One dad said it almost like a kid who’s been told the play date is over: “I’m not ready to go home.” Before the Denver Summit was half finished, he was already dreading the inevitable return to normal life. It was understandable.
There was something so empowering about being surrounded by a KCNQ2 crowd–a dozen or so children and families, plus siblings, grandparents, friends, doctors, and researchers.
Maybe it was the novelty of meeting other people who really know what life is like on Planet KCNQ2. They understand each others’ superpowers and kryptonites. Or maybe it was the feeling of family reunion that permeated the Summit as parents posed for group shots and held each others’ babies. Of course there was definitely something reassuring about seeing and hearing firsthand that brilliant, compassionate experts are hard at work on behalf of these children.
But perhaps most powerfully we sensed a brimming energy. We could feel a convergence of individual enthusiasm, like so many mirrored panels all focused on one bright tower. We were a KCNQ2 solar collector, each reflecting and concentrating light to convert it into usable energy.
Coming down from altitude is never easy. The question now, on a Monday morning, is how can we use that energy going forward? How do we channel the spirit of the Summit?
First of all, TALK IT UP! Together we need to spread the word. Share your pictures from Denver. Slap that bumper sticker on your car (and take a photo of it, next to your license plate. I’m starting a collection for a fun photo gallery!).
Check out the new KCNQ2.org website, which is updated and ready for action. Dr. John Millichap did a phenomenal job of contributing to the medical portal for all those doctors and other medical professionals who want an overview of the science of KCNQ2. We will also be building up the virtual library with videos and adding resource content as we get it. Let your doctors know that they can direct their colleagues there.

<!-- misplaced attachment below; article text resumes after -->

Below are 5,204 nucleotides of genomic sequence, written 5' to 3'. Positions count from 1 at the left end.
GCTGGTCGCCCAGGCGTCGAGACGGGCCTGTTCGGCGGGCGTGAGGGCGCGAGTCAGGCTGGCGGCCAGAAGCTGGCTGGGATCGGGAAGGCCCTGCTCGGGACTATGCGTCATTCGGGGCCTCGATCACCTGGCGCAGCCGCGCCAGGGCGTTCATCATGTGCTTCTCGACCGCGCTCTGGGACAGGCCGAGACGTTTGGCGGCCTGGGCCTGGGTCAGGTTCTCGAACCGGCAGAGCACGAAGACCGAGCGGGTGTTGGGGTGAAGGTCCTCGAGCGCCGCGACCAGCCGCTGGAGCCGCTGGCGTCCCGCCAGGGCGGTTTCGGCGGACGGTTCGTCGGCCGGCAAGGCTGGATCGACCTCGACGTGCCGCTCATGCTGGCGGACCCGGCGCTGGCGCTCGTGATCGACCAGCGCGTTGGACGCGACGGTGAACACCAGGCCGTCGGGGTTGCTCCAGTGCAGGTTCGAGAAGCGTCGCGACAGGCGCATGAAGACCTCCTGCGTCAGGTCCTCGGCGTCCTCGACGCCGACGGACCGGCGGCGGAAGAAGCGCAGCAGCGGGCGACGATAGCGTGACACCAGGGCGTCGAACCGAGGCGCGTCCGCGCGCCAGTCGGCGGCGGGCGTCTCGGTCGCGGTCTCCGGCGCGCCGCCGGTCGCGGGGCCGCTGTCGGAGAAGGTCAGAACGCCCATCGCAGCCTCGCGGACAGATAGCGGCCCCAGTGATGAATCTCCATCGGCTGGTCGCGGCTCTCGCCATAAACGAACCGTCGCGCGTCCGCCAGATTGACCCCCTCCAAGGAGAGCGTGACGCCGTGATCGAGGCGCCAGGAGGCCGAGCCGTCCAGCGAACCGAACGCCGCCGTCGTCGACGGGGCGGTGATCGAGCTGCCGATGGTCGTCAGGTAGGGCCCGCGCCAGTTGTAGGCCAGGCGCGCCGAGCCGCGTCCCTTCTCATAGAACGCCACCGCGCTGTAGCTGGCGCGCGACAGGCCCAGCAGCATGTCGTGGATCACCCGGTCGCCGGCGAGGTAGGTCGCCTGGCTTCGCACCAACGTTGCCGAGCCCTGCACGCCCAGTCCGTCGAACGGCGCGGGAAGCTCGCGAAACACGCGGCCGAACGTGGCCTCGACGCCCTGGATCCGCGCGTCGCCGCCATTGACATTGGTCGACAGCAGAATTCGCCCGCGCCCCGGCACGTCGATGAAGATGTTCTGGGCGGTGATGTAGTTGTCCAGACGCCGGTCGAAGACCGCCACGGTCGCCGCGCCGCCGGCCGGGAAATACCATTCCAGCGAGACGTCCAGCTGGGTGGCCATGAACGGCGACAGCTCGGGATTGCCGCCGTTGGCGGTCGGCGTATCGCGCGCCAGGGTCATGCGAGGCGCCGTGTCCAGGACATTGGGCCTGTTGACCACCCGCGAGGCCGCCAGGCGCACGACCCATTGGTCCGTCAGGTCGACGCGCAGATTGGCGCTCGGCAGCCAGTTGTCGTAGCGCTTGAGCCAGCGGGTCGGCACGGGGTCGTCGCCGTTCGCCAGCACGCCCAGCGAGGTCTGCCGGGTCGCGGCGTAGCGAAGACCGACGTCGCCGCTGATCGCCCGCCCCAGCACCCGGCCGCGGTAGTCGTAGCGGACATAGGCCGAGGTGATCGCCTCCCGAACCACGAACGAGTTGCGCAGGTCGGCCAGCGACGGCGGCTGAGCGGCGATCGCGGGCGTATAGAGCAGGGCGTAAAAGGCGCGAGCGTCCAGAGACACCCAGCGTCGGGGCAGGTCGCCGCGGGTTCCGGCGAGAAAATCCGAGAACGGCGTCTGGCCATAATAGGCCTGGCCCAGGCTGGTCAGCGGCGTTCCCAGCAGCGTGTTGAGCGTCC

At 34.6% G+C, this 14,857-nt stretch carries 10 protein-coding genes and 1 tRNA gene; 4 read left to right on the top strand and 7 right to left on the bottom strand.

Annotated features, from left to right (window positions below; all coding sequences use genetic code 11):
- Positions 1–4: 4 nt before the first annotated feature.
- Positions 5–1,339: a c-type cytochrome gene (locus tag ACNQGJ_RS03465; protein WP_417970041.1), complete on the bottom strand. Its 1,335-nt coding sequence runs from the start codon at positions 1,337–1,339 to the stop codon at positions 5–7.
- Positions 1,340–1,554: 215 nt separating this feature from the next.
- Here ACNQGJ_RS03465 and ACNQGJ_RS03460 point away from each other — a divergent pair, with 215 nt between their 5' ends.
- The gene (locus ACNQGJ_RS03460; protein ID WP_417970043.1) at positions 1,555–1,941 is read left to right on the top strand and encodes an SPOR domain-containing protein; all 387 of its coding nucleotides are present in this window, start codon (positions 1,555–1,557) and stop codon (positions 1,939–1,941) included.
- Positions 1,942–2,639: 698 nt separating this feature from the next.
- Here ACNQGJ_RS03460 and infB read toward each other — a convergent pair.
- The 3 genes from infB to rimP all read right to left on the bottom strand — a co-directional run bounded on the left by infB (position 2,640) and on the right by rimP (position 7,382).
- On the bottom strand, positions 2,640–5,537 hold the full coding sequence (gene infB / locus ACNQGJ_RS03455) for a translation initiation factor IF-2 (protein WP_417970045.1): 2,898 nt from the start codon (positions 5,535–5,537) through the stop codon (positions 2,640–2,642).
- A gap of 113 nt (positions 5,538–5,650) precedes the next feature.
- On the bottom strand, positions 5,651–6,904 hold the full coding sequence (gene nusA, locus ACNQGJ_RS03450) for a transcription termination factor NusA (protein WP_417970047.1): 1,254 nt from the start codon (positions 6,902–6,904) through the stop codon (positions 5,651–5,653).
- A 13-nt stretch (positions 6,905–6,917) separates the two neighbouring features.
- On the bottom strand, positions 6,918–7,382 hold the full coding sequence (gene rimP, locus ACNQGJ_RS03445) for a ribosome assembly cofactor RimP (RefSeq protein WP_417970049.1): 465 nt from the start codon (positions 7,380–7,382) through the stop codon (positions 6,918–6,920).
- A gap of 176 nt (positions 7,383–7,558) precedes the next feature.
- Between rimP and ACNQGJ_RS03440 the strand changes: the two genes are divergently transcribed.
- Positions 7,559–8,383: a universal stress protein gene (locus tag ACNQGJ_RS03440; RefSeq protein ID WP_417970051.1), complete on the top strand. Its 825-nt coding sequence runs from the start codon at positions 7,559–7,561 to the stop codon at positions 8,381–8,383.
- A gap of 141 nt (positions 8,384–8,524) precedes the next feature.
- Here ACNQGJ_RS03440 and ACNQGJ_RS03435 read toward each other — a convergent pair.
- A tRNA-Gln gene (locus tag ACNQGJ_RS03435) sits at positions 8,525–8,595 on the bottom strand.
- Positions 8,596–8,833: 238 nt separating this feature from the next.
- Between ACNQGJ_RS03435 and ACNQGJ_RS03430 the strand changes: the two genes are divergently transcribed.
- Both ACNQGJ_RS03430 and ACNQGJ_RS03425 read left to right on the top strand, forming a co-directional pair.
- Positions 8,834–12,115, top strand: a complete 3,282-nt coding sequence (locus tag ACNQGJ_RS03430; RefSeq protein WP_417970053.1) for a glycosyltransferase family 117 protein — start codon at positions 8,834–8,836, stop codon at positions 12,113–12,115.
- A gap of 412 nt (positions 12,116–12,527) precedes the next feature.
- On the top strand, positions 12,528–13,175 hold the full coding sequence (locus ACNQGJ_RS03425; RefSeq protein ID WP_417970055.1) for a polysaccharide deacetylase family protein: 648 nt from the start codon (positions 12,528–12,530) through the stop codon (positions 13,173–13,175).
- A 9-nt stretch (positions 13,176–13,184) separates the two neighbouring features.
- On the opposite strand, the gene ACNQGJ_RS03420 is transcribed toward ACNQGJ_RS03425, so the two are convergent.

Whenever a friend or relative asks how they can help, please let them know about our new portal designed with them in mind. It explains there how the Jack Pribaz Foundation is a public charity and that gifts are tax exempt. Find ways to help support the cause. And if you have other suggestions, let us know!
One family in Denver told me that for their daughter’s birthday they asked for friends and families to make a donation to the Foundation instead of bringing a birthday gift. What a great idea!
Perhaps you heard this very touching story: We received a check in the mail in memory of a name we didn’t recognize. That name turned out to belong to the great-grandmother of one of our KCNQ2 kids. The two had shared a special bond, and when the great-grandmother passed away the family asked for donations to the Foundation in lieu of flowers. We were so moved.
And then there’s the amazing example of Gwen’s mom Gretchen, who held a fundraiser in her hometown of Youngstown, Ohio, at a local martini bar. She put together an outstanding event that raised more than $3000!!! Her good friend Melinda held a second fundraiser by baking cookies. $800 worth of sweetness!! Way to go, Ohio! You are an inspiration!
We have always believed that the way forward is together. We have to thank the people in Wheaton, Illinois, who have supported this Foundation from the very beginning, and the many folks who have joined us along the way–now from all over the world! A special thanks to the Lazaridis family from Toronto, the Fitzpatricks who crossed the sea from Dublin, Vivi Lopez de Rodriguez who came from Guatemala, and all who came from far and near. Our love to those who could not make the journey but were with us in spirit. And of course a very special thanks to Jim Johnson and Scotty Sims for all their successful hard work. It was a few days we will never forget!
Are you inspired by what happened in Denver? Let’s keep moving forward Together in Search for a Cure!